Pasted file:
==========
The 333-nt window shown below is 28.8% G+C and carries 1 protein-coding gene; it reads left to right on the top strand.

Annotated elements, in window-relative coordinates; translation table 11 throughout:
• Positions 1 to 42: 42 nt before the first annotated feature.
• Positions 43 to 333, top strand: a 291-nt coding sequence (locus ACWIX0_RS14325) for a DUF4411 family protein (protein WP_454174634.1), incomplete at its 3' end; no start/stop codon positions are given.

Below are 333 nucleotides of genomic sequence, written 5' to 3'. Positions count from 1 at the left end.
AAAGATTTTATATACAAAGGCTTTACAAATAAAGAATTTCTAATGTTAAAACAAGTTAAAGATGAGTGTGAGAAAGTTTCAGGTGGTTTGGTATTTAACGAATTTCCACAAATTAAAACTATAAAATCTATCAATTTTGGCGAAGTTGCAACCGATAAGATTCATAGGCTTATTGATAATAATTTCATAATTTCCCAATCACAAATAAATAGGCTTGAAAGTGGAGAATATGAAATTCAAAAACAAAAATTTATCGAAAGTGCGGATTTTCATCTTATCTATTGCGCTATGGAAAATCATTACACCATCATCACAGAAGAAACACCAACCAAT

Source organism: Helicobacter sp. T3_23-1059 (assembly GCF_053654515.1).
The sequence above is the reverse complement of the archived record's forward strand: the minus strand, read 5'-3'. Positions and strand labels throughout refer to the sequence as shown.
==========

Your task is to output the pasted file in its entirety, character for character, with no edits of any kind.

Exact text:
The 333-nt window shown below is 28.8% G+C and carries 1 protein-coding gene; it reads left to right on the top strand.

Annotated elements, in window-relative coordinates; translation table 11 throughout:
• Positions 1 to 42: 42 nt before the first annotated feature.
• Positions 43 to 333, top strand: a 291-nt coding sequence (locus ACWIX0_RS14325) for a DUF4411 family protein (protein WP_454174634.1), incomplete at its 3' end; no start/stop codon positions are given.

Below are 333 nucleotides of genomic sequence, written 5' to 3'. Positions count from 1 at the left end.
AAAGATTTTATATACAAAGGCTTTACAAATAAAGAATTTCTAATGTTAAAACAAGTTAAAGATGAGTGTGAGAAAGTTTCAGGTGGTTTGGTATTTAACGAATTTCCACAAATTAAAACTATAAAATCTATCAATTTTGGCGAAGTTGCAACCGATAAGATTCATAGGCTTATTGATAATAATTTCATAATTTCCCAATCACAAATAAATAGGCTTGAAAGTGGAGAATATGAAATTCAAAAACAAAAATTTATCGAAAGTGCGGATTTTCATCTTATCTATTGCGCTATGGAAAATCATTACACCATCATCACAGAAGAAACACCAACCAAT

Source organism: Helicobacter sp. T3_23-1059 (assembly GCF_053654515.1).
The sequence above is the reverse complement of the archived record's forward strand: the minus strand, read 5'-3'. Positions and strand labels throughout refer to the sequence as shown.